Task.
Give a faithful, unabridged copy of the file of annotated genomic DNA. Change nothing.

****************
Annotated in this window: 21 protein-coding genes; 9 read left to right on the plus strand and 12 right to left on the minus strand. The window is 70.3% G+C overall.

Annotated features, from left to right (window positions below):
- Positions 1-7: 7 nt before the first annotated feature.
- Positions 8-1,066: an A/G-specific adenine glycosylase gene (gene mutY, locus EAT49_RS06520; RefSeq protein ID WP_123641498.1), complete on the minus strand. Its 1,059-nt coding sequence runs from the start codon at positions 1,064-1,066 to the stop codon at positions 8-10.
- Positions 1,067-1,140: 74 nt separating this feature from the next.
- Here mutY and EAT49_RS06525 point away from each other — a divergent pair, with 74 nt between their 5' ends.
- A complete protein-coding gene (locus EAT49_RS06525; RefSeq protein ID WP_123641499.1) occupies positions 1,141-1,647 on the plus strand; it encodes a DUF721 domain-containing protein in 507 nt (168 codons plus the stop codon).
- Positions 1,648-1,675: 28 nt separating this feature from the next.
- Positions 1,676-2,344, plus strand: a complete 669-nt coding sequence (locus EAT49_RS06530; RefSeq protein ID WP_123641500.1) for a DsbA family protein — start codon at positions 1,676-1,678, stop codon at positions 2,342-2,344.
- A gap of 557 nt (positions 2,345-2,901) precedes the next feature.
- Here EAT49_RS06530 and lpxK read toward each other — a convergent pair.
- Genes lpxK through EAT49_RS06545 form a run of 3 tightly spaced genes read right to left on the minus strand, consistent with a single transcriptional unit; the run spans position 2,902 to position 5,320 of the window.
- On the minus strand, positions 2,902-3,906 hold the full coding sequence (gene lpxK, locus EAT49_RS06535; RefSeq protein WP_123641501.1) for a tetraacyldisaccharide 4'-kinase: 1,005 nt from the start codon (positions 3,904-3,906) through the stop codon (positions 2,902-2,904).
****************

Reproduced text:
Annotated in this window: 21 protein-coding genes; 9 read left to right on the plus strand and 12 right to left on the minus strand. The window is 70.3% G+C overall.

Annotated features, from left to right (window positions below):
- Positions 1-7: 7 nt before the first annotated feature.
- Positions 8-1,066: an A/G-specific adenine glycosylase gene (gene mutY, locus EAT49_RS06520; RefSeq protein ID WP_123641498.1), complete on the minus strand. Its 1,059-nt coding sequence runs from the start codon at positions 1,064-1,066 to the stop codon at positions 8-10.
- Positions 1,067-1,140: 74 nt separating this feature from the next.
- Here mutY and EAT49_RS06525 point away from each other — a divergent pair, with 74 nt between their 5' ends.
- A complete protein-coding gene (locus EAT49_RS06525; RefSeq protein ID WP_123641499.1) occupies positions 1,141-1,647 on the plus strand; it encodes a DUF721 domain-containing protein in 507 nt (168 codons plus the stop codon).
- Positions 1,648-1,675: 28 nt separating this feature from the next.
- Positions 1,676-2,344, plus strand: a complete 669-nt coding sequence (locus EAT49_RS06530; RefSeq protein ID WP_123641500.1) for a DsbA family protein — start codon at positions 1,676-1,678, stop codon at positions 2,342-2,344.
- A gap of 557 nt (positions 2,345-2,901) precedes the next feature.
- Here EAT49_RS06530 and lpxK read toward each other — a convergent pair.
- Genes lpxK through EAT49_RS06545 form a run of 3 tightly spaced genes read right to left on the minus strand, consistent with a single transcriptional unit; the run spans position 2,902 to position 5,320 of the window.
- On the minus strand, positions 2,902-3,906 hold the full coding sequence (gene lpxK, locus EAT49_RS06535; RefSeq protein WP_123641501.1) for a tetraacyldisaccharide 4'-kinase: 1,005 nt from the start codon (positions 3,904-3,906) through the stop codon (positions 2,902-2,904).